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Sunstrider, my question to you is this. Do you have enough information to either 1) agree that the proposed price and subcontract amount are “fair and reasonable” for preparation for negotiations and for negotiation purposes or 2) if not certain that they are, do you have enough information to conduct an intelligent proposal analysis, prepare a pre-negotiation objective, and negotiate with the contractor? 

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1 hour ago, Retreadfed said:

Sunstrider, can you state in what way you believe the prime contractor has failed to comply with FAR 15.404-3?

Did you mean 15.403-5 and 15.408? 

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19 minutes ago, joel hoffman said:

Did you mean 15.403-5 and 15.408? 

No, I correctly identified the section I had in mind.

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2 hours ago, Retreadfed said:

No, I correctly identified the section I had in mind.

Oh yes, I see.

 So part of your question would relate to whether the contractor provided adequate subcontractor information for the contracting officer to analyze the subcontractor information provided by the contractor (per 15.404-3). Makes sense. 

Regarding other aspects of 15.404-3,  I think that Sunstrider already indicated what he/she thought about the adequacy of the prime contractor review and cursory price analysis. If it had been adequate, Why do you think Sunstrider initiated this thread? The sole source contractor has little incentive to do more than the bare minimum concerning pricing a subcontract.

Which makes it all the more necessary for the KO to analyze the subcontractor data. 

What data is there to analyze? Also, we don’t even know any of the firms’ names.

But that’s only my opinion. 

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20 minutes ago, joel hoffman said:

Also, we don’t even know any of the firms’ names.

That seems to have been Sunstrider's biggest issue.  However, my question is whether the identify of a subcontractor is cost or pricing data that must be certified?  It certainly would be relevant in granting consent to subcontract post-award.

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EDITED: Is the identity of the selected subcontractor cost or pricing data for the prime?  I think so. That should be evident. Some firm has proposed a price, which has been allegedly used as a basis for the overall proposed price. Who the firm is and its price would be factual rather than judgemental data. The other proposers’ (the “competitors”) identities and prices are also factual data which are part of the proposal. 

 

Edited by joel hoffman
Misunderstood the question. Sorry.

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Quote
“Cost or pricing data” (10 U.S.C.2306a(h)(1) and 41 U.S.C. chapter 35) means all facts that, as of the date of price agreement, or, if applicable, an earlier date agreed upon between the parties that is as close as practicable to the date of agreement on price, prudent buyers and sellers would reasonably expect to affect price negotiations significantly. Cost or pricing data are factual, not judgmental; and are verifiable. While they do not indicate the accuracy of the prospective contractor’s judgment about estimated future costs or projections, they do include the data forming the basis for that judgment. Cost or pricing data are more than historical accounting data; they are all the facts that can be reasonably expected to contribute to the soundness of estimates of future costs and to the validity of determinations of costs already incurred. They also include, but are not limited to, such factors as-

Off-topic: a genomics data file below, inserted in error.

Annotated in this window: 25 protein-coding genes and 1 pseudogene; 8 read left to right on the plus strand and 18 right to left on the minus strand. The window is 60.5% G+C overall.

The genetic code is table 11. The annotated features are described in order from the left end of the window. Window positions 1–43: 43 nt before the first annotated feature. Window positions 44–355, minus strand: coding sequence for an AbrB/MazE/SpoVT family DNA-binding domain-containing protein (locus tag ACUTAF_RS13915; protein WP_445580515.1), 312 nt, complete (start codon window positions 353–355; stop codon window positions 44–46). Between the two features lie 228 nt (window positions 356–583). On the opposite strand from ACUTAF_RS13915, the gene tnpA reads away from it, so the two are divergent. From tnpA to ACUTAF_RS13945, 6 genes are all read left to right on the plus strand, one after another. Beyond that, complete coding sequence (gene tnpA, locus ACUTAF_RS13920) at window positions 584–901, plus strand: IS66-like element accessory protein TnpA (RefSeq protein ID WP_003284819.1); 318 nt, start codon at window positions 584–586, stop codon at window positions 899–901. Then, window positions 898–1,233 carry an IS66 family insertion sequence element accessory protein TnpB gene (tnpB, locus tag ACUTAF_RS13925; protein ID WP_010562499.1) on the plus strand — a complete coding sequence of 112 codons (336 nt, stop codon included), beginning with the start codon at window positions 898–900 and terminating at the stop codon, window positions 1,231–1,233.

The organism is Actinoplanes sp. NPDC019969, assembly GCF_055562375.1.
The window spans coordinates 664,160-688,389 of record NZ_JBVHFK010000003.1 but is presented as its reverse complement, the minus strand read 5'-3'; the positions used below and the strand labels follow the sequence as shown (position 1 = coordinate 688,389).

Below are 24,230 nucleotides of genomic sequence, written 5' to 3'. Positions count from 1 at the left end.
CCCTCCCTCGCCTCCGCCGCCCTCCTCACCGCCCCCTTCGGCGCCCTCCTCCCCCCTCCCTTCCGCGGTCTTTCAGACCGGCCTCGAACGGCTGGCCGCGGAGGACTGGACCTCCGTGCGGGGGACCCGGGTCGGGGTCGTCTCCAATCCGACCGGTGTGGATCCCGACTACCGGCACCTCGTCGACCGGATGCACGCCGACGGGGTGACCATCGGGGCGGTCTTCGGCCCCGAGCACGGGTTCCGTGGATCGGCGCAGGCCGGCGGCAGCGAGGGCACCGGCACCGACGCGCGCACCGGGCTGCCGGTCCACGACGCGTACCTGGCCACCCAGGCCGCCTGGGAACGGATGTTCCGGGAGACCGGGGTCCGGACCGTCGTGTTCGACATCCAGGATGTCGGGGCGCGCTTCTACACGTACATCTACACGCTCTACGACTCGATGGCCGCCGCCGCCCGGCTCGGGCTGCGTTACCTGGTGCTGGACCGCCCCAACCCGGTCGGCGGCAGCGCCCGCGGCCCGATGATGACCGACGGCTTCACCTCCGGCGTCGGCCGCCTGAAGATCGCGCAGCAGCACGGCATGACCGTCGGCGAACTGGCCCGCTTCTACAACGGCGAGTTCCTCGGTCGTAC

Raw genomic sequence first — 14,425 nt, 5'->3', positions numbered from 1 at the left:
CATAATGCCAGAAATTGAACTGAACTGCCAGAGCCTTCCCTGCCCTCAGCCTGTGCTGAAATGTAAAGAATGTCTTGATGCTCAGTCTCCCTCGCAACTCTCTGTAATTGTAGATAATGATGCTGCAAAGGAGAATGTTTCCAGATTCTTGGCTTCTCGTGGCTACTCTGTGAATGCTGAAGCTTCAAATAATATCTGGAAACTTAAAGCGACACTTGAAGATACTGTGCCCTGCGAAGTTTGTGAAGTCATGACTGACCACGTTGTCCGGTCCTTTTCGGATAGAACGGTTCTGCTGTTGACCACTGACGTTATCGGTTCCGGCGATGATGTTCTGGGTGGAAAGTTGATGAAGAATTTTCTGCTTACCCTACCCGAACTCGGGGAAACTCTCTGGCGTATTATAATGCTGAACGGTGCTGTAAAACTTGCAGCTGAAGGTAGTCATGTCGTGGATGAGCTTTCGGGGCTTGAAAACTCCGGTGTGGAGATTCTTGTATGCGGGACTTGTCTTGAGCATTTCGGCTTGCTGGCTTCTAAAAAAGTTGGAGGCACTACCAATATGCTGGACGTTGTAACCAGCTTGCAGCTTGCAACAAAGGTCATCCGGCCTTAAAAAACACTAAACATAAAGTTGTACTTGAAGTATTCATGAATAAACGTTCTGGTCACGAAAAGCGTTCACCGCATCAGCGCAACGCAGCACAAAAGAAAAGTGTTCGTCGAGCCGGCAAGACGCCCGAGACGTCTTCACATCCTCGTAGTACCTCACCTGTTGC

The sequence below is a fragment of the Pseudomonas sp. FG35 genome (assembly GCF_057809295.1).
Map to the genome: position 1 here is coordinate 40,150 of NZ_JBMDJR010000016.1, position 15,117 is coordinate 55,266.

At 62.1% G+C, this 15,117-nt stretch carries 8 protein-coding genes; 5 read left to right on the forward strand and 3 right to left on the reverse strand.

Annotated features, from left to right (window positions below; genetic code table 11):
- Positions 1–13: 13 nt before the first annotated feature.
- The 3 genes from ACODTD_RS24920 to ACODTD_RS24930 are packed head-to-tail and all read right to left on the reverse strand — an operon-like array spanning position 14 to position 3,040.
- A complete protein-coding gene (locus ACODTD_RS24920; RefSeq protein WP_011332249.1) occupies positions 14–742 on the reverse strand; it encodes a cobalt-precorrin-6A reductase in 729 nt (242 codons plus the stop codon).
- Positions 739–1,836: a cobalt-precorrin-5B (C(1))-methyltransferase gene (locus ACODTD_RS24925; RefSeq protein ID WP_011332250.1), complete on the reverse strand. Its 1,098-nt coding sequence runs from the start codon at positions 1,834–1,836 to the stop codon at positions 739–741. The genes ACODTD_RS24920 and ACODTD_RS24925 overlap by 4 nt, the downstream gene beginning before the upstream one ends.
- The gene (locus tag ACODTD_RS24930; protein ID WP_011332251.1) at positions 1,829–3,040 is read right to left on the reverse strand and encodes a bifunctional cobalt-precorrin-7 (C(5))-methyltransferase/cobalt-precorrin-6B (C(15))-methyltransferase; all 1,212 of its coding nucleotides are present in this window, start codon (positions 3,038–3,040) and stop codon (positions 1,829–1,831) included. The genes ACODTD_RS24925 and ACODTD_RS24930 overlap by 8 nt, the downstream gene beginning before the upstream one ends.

(1) Vendor quotations;

(2) Nonrecurring costs;

(3) Information on changes in production methods and in production or purchasing volume;

(4) Data supporting projections of business prospects and objectives and related operations costs;

(5) Unit-cost trends such as those associated with labor efficiency;

(6) Make-or-buy decisions;

(7) Estimated resources to attain business goals; and

(8) Information on management decisions that could have a significant bearing on costs.

Emphasis added.

Please show me where in the FAR definition of "cost or pricing data" suppliers' names are included. Certainly the suppliers' names are facts, but I contend that suppliers' names are not any kind of facts that prudent buyers and sellers would reasonably expect to affect price negotiations significantly. Therefore the names do not meet the definition of "cost or pricing data" and do not need to be disclosed for TINA compliance purposes.

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8 minutes ago, here_2_help said:

I contend that suppliers' names are not any kind of facts that prudent buyers and sellers would reasonably expect to affect price negotiations significantly

I tend to agree with H2H unless there is something more such as the selected subcontractor being debarred or suspended.

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“Vendor quotations”, which is considered cost or pricing data per H2H’s quoted reference,  would identify the vendor. Get real here fellows!  This is unbelievable

You would apparently advocate the buyer not having the right to know who will produce or provide the product or who the competitors were and their prices and other criteria that was considered in the selection.  

This was a “best value” selection by the prime, involving quality of the product or supplier in addition to price. 

And the government couldn’t determine whether the sub is suspended or debarred before award. 

The idea of a prime proposing and justifying secret subcontracting is one of the more ridiculous arguments I’ve ever heard of. 

I’d expect to see the vendor quotations.